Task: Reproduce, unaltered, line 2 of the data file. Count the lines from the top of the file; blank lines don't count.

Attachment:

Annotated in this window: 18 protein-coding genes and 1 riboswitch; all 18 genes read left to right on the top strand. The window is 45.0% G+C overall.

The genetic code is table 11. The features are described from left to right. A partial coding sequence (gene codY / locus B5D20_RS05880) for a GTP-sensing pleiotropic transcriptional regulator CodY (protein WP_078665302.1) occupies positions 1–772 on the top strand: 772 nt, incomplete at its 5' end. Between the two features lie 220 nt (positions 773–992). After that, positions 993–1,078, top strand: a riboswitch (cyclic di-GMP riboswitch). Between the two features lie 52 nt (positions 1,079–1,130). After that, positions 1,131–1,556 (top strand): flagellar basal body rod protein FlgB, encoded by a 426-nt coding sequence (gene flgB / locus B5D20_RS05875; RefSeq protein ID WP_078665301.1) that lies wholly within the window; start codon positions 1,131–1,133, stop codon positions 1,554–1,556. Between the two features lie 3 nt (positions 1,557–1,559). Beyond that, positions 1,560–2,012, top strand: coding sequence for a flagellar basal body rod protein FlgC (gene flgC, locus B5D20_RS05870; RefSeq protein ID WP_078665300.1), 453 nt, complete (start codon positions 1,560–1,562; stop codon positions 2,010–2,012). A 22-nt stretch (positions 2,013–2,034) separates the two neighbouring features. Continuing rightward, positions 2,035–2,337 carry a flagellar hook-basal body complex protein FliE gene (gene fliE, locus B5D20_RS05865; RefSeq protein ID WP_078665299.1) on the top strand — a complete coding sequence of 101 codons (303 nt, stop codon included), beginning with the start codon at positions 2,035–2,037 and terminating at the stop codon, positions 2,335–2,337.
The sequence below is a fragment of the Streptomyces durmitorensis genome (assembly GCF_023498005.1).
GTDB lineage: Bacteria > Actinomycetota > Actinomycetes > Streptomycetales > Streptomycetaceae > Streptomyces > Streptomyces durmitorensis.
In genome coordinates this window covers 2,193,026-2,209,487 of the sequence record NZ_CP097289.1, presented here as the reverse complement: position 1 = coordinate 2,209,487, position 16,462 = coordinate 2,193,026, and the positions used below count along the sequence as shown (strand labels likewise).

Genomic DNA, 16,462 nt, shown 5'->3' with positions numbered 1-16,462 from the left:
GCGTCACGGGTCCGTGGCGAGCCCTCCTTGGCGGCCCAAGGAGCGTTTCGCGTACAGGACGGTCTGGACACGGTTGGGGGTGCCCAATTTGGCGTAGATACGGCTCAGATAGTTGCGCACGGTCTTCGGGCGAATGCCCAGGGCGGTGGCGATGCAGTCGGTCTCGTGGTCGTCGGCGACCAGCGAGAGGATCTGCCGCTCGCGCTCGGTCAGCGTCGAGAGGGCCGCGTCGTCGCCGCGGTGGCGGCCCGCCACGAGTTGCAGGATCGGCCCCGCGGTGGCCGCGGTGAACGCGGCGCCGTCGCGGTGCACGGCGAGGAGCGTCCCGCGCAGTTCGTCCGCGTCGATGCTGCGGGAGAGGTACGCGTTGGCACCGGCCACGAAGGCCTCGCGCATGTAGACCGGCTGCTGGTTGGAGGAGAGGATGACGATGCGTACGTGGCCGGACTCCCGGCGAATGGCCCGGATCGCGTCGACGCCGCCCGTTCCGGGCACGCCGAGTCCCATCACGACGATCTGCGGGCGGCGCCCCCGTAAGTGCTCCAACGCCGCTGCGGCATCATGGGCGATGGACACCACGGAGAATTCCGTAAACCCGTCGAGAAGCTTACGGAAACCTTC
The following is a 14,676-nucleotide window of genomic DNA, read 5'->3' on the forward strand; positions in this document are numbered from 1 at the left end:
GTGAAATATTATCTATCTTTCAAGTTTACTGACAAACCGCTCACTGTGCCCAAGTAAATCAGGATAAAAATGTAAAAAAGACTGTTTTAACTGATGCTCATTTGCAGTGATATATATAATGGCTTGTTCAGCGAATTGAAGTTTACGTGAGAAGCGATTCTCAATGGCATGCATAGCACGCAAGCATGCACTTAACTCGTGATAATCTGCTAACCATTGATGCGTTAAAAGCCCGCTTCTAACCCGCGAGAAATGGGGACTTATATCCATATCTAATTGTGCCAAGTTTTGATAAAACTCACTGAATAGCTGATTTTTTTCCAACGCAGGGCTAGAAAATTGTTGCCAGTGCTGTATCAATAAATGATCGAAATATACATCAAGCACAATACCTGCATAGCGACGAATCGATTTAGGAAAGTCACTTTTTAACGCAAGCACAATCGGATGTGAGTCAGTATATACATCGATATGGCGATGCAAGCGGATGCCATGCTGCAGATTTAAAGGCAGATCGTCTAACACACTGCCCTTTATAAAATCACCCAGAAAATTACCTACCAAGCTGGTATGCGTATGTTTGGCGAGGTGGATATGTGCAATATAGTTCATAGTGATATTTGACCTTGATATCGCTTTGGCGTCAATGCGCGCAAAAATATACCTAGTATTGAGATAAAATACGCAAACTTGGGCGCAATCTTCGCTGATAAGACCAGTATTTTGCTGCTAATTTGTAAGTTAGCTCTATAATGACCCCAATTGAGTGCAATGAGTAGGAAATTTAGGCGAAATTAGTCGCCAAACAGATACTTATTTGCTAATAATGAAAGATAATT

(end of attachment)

The genetic code is table 11. The features are described from left to right. A partial coding sequence (gene codY / locus B5D20_RS05880) for a GTP-sensing pleiotropic transcriptional regulator CodY (protein WP_078665302.1) occupies positions 1–772 on the top strand: 772 nt, incomplete at its 5' end. Between the two features lie 220 nt (positions 773–992). After that, positions 993–1,078, top strand: a riboswitch (cyclic di-GMP riboswitch). Between the two features lie 52 nt (positions 1,079–1,130). After that, positions 1,131–1,556 (top strand): flagellar basal body rod protein FlgB, encoded by a 426-nt coding sequence (gene flgB / locus B5D20_RS05875; RefSeq protein ID WP_078665301.1) that lies wholly within the window; start codon positions 1,131–1,133, stop codon positions 1,554–1,556. Between the two features lie 3 nt (positions 1,557–1,559). Beyond that, positions 1,560–2,012, top strand: coding sequence for a flagellar basal body rod protein FlgC (gene flgC, locus B5D20_RS05870; RefSeq protein ID WP_078665300.1), 453 nt, complete (start codon positions 1,560–1,562; stop codon positions 2,010–2,012). A 22-nt stretch (positions 2,013–2,034) separates the two neighbouring features. Continuing rightward, positions 2,035–2,337 carry a flagellar hook-basal body complex protein FliE gene (gene fliE, locus B5D20_RS05865; RefSeq protein ID WP_078665299.1) on the top strand — a complete coding sequence of 101 codons (303 nt, stop codon included), beginning with the start codon at positions 2,035–2,037 and terminating at the stop codon, positions 2,335–2,337.